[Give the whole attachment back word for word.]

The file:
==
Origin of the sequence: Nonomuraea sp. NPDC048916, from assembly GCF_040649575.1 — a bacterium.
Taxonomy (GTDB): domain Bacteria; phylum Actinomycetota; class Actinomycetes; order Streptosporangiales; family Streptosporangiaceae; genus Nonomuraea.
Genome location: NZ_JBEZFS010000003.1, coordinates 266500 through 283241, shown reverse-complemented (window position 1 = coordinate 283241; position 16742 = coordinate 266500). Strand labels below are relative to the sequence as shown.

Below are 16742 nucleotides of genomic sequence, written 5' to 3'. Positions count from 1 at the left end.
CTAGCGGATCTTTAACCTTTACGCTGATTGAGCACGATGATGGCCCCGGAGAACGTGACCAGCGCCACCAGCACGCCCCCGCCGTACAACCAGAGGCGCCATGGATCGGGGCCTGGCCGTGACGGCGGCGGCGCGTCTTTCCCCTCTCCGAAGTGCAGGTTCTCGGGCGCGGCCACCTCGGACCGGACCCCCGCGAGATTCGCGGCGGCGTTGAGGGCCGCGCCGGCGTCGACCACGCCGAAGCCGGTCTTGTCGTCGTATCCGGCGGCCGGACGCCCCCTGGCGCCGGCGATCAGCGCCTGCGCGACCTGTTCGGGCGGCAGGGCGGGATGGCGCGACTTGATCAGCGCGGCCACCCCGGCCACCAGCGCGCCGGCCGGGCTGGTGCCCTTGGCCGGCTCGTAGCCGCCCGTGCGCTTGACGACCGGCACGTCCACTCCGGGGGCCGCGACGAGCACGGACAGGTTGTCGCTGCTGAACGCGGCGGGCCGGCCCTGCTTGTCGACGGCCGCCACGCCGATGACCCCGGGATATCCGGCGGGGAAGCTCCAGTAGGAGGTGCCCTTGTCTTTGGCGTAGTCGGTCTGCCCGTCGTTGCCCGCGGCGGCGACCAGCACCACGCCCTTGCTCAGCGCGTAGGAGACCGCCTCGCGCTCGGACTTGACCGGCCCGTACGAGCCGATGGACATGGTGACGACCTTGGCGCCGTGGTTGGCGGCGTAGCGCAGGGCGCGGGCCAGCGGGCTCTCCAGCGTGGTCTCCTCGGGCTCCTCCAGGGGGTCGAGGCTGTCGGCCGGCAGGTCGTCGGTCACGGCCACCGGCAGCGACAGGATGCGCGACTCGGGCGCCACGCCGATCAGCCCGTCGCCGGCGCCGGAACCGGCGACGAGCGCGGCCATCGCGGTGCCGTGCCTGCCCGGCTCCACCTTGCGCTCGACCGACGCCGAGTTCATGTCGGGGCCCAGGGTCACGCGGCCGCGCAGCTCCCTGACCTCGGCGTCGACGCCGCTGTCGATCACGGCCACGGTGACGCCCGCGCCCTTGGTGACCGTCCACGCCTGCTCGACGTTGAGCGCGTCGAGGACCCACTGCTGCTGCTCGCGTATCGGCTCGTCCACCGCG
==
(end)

Origin of the sequence: Nonomuraea sp. NPDC048916, from assembly GCF_040649575.1 — a bacterium.
Taxonomy (GTDB): domain Bacteria; phylum Actinomycetota; class Actinomycetes; order Streptosporangiales; family Streptosporangiaceae; genus Nonomuraea.
Genome location: NZ_JBEZFS010000003.1, coordinates 266500 through 283241, shown reverse-complemented (window position 1 = coordinate 283241; position 16742 = coordinate 266500). Strand labels below are relative to the sequence as shown.

Below are 16742 nucleotides of genomic sequence, written 5' to 3'. Positions count from 1 at the left end.
CTAGCGGATCTTTAACCTTTACGCTGATTGAGCACGATGATGGCCCCGGAGAACGTGACCAGCGCCACCAGCACGCCCCCGCCGTACAACCAGAGGCGCCATGGATCGGGGCCTGGCCGTGACGGCGGCGGCGCGTCTTTCCCCTCTCCGAAGTGCAGGTTCTCGGGCGCGGCCACCTCGGACCGGACCCCCGCGAGATTCGCGGCGGCGTTGAGGGCCGCGCCGGCGTCGACCACGCCGAAGCCGGTCTTGTCGTCGTATCCGGCGGCCGGACGCCCCCTGGCGCCGGCGATCAGCGCCTGCGCGACCTGTTCGGGCGGCAGGGCGGGATGGCGCGACTTGATCAGCGCGGCCACCCCGGCCACCAGCGCGCCGGCCGGGCTGGTGCCCTTGGCCGGCTCGTAGCCGCCCGTGCGCTTGACGACCGGCACGTCCACTCCGGGGGCCGCGACGAGCACGGACAGGTTGTCGCTGCTGAACGCGGCGGGCCGGCCCTGCTTGTCGACGGCCGCCACGCCGATGACCCCGGGATATCCGGCGGGGAAGCTCCAGTAGGAGGTGCCCTTGTCTTTGGCGTAGTCGGTCTGCCCGTCGTTGCCCGCGGCGGCGACCAGCACCACGCCCTTGCTCAGCGCGTAGGAGACCGCCTCGCGCTCGGACTTGACCGGCCCGTACGAGCCGATGGACATGGTGACGACCTTGGCGCCGTGGTTGGCGGCGTAGCGCAGGGCGCGGGCCAGCGGGCTCTCCAGCGTGGTCTCCTCGGGCTCCTCCAGGGGGTCGAGGCTGTCGGCCGGCAGGTCGTCGGTCACGGCCACCGGCAGCGACAGGATGCGCGACTCGGGCGCCACGCCGATCAGCCCGTCGCCGGCGCCGGAACCGGCGACGAGCGCGGCCATCGCGGTGCCGTGCCTGCCCGGCTCCACCTTGCGCTCGACCGACGCCGAGTTCATGTCGGGGCCCAGGGTCACGCGGCCGCGCAGCTCCCTGACCTCGGCGTCGACGCCGCTGTCGATCACGGCCACGGTGACGCCCGCGCCCTTGGTGACCGTCCACGCCTGCTCGACGTTGAGCGCGTCGAGGACCCACTGCTGCTGCTCGCGTATCGGCTCGTCCACCGCG